Adjusting to Your Consumer’s Sales Choices

Recently, Austin, Texas-based Hops & Grain Brewing increased its production capabilities by opening a new facility south of its original home in San Marcos, Texas.

The halfway point between Austin and San Antonio has helped the brewery’s founder and president, Josh Hare, to see that just a slight move away from the original headquarters has helped alter the brewery’s portfolio to a new set of consumers.

It’s important that as ​the Hare and his sales staff go into ​new markets —​ like San Antonio and eventually Houston or Dallas/Fort Worth — ​that they spend the time to understand what customers there looking for.

​”​When you leave your local market you’re ​no ​longer local​,” Hare said. “You’re competing ultimately on providing the customer with what they’re asking for. So ​to ​better understanding that is something that we really try to invest in ​with ​any new markets that we go into.​”

San Antonio ​was just launched very recently and ​the Hops & Grain team has been spending a ton of time just trying to figure out what ​makes the​ market ​tick ​and how it differs​ from Austin.

​”​We have our product line and we know it sells well in Austin but it’s completely flip-flopped just 100 miles down the road​,” Hare said when talking about early sales numbers​.​ “Just trying to better understand that and make sure we have staff on the ground to support all the retail.​”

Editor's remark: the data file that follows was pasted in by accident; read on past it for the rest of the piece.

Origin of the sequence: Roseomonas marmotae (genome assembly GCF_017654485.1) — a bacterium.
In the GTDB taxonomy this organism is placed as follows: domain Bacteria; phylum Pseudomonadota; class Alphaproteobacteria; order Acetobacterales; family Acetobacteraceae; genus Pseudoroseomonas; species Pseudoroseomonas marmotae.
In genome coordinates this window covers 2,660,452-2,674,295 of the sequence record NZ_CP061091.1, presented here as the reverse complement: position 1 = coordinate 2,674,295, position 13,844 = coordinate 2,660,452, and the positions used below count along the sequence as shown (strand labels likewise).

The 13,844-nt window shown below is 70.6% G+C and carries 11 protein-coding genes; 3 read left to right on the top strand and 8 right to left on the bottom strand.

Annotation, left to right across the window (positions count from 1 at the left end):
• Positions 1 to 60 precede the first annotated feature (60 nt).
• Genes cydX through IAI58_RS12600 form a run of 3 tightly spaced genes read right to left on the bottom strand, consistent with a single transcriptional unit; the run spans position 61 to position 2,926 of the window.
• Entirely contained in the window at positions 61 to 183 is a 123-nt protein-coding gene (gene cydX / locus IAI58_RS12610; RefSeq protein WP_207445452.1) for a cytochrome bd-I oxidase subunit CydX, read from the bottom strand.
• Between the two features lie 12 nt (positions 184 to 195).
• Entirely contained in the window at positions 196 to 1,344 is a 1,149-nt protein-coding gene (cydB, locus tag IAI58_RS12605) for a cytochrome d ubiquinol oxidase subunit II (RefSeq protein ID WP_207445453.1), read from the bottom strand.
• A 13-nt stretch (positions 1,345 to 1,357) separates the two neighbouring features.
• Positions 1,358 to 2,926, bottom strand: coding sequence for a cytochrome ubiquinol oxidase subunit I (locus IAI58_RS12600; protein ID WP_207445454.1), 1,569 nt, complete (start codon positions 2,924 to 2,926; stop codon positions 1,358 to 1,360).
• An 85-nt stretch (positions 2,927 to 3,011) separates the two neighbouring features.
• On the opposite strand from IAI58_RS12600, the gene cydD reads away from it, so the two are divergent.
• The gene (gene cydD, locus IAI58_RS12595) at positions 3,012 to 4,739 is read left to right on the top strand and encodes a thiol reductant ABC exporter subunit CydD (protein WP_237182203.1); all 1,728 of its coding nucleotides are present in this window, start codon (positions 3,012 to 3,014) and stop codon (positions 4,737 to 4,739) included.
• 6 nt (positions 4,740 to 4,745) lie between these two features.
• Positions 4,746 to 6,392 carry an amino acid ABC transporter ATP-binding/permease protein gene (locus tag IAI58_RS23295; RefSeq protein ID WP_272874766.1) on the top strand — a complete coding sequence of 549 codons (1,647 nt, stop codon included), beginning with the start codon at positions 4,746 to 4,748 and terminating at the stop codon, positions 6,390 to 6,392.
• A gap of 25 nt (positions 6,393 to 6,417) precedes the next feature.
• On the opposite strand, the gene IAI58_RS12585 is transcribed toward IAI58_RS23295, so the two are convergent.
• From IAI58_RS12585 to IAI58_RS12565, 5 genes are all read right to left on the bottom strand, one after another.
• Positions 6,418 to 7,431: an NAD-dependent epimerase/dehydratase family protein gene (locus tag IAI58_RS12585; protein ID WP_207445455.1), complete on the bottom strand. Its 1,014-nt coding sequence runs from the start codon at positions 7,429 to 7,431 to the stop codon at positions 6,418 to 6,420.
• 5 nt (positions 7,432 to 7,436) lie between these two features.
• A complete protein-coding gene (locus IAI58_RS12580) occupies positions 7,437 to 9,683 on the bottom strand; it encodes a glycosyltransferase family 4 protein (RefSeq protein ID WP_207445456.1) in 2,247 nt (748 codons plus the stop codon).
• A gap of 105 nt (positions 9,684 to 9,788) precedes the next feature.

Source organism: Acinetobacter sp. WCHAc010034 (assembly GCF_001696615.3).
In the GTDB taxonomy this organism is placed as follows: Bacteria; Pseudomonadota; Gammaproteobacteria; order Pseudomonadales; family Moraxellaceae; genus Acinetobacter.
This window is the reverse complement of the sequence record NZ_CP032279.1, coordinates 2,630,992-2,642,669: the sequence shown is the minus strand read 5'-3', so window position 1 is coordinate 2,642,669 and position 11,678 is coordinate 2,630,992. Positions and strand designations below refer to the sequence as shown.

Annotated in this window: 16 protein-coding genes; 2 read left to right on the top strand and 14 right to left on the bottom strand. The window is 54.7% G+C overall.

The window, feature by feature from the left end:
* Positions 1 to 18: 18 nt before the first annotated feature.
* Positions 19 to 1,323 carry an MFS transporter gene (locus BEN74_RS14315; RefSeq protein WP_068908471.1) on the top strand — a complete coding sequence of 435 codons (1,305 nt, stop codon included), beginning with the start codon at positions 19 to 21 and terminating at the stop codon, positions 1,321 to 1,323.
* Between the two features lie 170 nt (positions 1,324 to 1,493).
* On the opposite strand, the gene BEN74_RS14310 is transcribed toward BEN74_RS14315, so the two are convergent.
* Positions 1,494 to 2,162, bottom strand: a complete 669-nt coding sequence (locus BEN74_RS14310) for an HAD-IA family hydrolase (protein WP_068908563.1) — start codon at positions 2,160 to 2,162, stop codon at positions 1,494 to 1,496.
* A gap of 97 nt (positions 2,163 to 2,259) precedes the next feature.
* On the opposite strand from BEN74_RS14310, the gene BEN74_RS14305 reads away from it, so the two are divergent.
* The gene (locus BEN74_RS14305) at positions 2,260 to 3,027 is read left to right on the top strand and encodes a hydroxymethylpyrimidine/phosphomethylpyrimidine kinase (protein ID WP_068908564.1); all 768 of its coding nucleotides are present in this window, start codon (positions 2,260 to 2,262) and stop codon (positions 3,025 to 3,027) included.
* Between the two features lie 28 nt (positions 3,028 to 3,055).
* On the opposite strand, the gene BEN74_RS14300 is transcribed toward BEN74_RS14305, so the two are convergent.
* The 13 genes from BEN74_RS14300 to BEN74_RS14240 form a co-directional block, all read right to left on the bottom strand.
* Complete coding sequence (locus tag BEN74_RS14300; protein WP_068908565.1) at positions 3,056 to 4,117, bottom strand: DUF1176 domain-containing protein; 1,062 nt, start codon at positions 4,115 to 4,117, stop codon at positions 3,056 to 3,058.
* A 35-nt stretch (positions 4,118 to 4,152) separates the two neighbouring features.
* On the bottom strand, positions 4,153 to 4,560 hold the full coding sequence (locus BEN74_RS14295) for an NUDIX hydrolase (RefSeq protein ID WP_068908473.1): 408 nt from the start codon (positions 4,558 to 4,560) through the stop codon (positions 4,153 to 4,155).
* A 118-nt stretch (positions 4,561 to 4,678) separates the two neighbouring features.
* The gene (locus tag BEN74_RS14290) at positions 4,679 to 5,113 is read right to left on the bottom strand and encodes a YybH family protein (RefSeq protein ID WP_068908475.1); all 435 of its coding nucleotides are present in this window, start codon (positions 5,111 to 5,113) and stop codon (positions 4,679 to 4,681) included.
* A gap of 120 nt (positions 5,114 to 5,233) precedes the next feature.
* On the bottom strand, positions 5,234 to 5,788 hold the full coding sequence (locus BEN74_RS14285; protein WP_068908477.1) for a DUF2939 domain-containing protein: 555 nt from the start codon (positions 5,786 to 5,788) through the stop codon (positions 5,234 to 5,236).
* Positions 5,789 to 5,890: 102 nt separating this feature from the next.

Grocery stores are huge business in Texas for breweries that package.

​”​There’s a 140 HEBs​ [a local grocery chain]​ in San Antonio. It’s a huge huge market ​to get in ​there​,” Hare said​​.

Hare said samplings in the store​ and ​meeting with all the beer and wine stewards​ for each HEB has been time consuming. But time worth taking​.

​”​San Antonio has been about a six month investment of time to figure out how many people we need to have to support the market​,” Hare said​. ​”​What product lineup works best​.”

​Since the brewery opened in 2011, it has focused on hop-forward beers and Lagers and that focus is still alive and well.

“It’s the intensity — I think — of both of those has shifted a little bit with the beer drinker,” Hare said. “​We try to — not necessarily dictate what we brew — but guide what we brewed based on the direct customer feedback that we got, both from a data/analytics side.

“We’ve always had a point of sale software that enables us to track all of that, even down to tracking seasons and temperature and rain and all that kind of stuff in Austin and see what we can we predict.”

That comes down to knowing how sales are in sunshine versus rain even, Hare can look at that data and get a feel for what to expect in the tasting room so they can staff appropriately.

“I always enjoyed analyzing numbers but the tasting room is fun because you get the very, very tight feedback loop of customers literally sometimes saying they don’t like something at all,” he said. “You remember all that stuff and then you can take all of your staff’s feedback and comments that they’re hearing and look at the actual sales data and make decisions from there.”

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